|Year : 2021 | Volume
| Issue : 1 | Page : 23
Fabrication of a customized impression metal jig for an implant-supported overdenture with a milled bar
Yeganeh Memari1, Azadeh Tadayonfard2, Amir Fayaz1, Elaheh Beyabanaki1
1 Department of Prosthodontics, School of Dentistry, Shahid Beheshti University of Medical Sciences, Tehran, Iran
2 Department of Prosthodontics, School of Dentistry, Ahvaz University of Medical Sciences, Ahvaz, Iran
|Date of Submission||25-Jun-2019|
|Date of Acceptance||03-May-2020|
|Date of Web Publication||06-Apr-2021|
Dr. Elaheh Beyabanaki
Department of Prosthodontics, School of Dentistry, Shahid Beheshti University of Medical Sciences, Tehran
Source of Support: None, Conflict of Interest: None
The use of computer-aided design/computer-aided manufacturing technology simplifies the laboratory and clinical steps for the fabrication of implant prostheses. It also reduces additional costs for the prosthetic components and technical procedures. This article describes a modified impression technique using an impression metal jig to enhance the accuracy of final impression and also to eliminate the need for the try-in of resin pattern of the milled bar.
Keywords: Computer-aided design, dental implant, edentulous jaw, implant-supported dental prosthesis
|How to cite this article:|
Memari Y, Tadayonfard A, Fayaz A, Beyabanaki E. Fabrication of a customized impression metal jig for an implant-supported overdenture with a milled bar. Dent Res J 2021;18:23
|How to cite this URL:|
Memari Y, Tadayonfard A, Fayaz A, Beyabanaki E. Fabrication of a customized impression metal jig for an implant-supported overdenture with a milled bar. Dent Res J [serial online] 2021 [cited 2021 Aug 3];18:23. Available from: https://www.drjjournal.net/text.asp?2021/18/1/23/313118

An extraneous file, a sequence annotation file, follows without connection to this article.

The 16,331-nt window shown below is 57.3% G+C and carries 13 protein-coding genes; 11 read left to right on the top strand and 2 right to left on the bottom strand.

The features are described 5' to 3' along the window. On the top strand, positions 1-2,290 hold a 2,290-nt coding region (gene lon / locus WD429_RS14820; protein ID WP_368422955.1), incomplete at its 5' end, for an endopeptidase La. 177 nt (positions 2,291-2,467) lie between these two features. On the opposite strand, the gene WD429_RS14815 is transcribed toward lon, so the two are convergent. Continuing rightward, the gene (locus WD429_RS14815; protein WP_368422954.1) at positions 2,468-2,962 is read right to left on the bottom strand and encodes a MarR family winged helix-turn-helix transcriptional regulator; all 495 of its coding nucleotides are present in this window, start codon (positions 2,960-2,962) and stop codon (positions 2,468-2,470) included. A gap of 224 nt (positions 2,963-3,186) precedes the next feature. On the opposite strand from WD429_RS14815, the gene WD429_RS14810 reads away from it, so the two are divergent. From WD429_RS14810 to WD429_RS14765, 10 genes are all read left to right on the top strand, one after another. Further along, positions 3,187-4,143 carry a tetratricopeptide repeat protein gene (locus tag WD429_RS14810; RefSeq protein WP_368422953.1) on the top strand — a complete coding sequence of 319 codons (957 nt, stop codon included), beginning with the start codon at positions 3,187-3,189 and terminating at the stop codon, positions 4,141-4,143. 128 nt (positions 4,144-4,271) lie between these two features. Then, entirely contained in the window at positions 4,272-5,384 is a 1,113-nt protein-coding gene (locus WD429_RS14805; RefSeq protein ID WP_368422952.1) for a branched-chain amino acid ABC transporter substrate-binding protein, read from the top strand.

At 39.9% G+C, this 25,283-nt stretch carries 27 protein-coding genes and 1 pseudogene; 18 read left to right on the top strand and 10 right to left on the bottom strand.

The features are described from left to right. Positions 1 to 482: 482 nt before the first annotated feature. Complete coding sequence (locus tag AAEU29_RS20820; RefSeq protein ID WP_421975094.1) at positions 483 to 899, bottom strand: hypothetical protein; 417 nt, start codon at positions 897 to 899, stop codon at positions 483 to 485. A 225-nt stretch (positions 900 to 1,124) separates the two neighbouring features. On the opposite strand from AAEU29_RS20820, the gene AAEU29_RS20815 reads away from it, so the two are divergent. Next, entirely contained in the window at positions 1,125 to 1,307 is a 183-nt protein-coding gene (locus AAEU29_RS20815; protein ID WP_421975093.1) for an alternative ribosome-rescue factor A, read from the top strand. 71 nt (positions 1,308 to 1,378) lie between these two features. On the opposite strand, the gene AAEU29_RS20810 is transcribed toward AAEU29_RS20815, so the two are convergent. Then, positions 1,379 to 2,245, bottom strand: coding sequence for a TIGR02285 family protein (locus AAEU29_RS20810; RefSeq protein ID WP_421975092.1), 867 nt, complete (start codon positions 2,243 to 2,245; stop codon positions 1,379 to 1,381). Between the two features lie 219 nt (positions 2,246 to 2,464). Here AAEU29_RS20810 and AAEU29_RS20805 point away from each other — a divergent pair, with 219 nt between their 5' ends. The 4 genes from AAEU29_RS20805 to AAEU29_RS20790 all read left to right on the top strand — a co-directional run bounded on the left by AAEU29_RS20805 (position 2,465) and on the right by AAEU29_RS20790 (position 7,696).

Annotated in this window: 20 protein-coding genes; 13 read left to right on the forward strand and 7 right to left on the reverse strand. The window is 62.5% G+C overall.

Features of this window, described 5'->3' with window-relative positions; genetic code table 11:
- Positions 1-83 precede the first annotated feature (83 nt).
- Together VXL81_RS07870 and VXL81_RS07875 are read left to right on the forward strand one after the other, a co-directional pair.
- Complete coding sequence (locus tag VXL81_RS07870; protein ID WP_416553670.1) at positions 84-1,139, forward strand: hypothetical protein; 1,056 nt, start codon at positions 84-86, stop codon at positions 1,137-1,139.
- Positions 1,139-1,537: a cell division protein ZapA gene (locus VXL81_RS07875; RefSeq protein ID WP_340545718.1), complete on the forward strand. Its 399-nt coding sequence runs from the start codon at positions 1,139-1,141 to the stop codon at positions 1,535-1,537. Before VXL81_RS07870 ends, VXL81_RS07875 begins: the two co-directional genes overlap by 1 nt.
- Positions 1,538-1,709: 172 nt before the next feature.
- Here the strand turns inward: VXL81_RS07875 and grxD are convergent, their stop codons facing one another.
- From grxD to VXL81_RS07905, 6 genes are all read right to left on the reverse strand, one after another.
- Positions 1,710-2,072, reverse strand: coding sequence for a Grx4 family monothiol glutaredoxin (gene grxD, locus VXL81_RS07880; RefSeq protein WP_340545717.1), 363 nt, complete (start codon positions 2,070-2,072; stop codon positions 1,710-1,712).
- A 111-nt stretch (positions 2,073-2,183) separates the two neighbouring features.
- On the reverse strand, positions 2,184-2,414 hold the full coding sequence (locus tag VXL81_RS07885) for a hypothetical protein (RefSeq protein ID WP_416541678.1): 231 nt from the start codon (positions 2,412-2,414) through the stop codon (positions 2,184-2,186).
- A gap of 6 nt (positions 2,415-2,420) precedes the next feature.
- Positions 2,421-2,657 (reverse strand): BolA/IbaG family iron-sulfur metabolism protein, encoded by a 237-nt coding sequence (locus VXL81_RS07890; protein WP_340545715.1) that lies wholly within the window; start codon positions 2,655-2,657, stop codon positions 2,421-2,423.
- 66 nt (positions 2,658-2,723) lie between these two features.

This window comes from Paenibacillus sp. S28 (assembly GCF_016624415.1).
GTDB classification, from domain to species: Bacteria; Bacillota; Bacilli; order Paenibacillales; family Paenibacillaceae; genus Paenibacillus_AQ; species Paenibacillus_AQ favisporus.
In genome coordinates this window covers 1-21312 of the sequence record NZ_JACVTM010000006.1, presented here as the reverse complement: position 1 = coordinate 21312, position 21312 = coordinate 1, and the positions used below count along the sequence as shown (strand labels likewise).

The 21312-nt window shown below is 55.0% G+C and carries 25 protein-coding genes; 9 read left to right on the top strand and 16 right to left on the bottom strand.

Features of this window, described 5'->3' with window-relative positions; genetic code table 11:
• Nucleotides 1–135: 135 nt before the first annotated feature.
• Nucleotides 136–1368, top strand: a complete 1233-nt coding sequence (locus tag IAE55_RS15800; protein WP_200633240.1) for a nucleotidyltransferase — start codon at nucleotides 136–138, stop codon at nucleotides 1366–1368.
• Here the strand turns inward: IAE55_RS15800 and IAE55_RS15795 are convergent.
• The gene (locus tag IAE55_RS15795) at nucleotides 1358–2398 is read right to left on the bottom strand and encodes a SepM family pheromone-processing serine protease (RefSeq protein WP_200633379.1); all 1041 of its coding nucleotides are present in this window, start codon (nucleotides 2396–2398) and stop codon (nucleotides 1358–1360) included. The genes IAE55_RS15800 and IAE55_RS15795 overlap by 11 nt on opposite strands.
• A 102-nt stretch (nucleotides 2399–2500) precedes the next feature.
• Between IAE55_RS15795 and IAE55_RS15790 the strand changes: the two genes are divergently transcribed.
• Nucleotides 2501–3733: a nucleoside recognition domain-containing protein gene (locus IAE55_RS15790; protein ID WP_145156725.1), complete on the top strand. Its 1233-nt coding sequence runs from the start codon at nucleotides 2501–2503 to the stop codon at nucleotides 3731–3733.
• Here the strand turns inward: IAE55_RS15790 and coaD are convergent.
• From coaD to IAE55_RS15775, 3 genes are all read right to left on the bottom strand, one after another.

| Introduction|| |
Implants enhance the retention, stability, and support for removable prostheses as compared to conventional complete dentures. Furthermore, patients wearing implant-supported overdentures have higher satisfaction and quality of life., When the interocclusal space is adequate, the implants could be splinted through using bar attachments which could prevent the application of twisting forces to the implants under the posterior loading.
Conventionally, bar attachments are made by the lost-wax and casting technique. This method can be time-consuming, cost-intensive, and possibly needing several try-in appointments (if soldering was necessary). Furthermore, passive fit of a cast bar might be influenced by the impression accuracy and also laboratory procedures including wax-up, investing, and casting.,, There are several studies that suggest a relationship between superstructure misfit and mechanical and biological problems including screw loosening, abutment fractures, and bone loss around the implants.,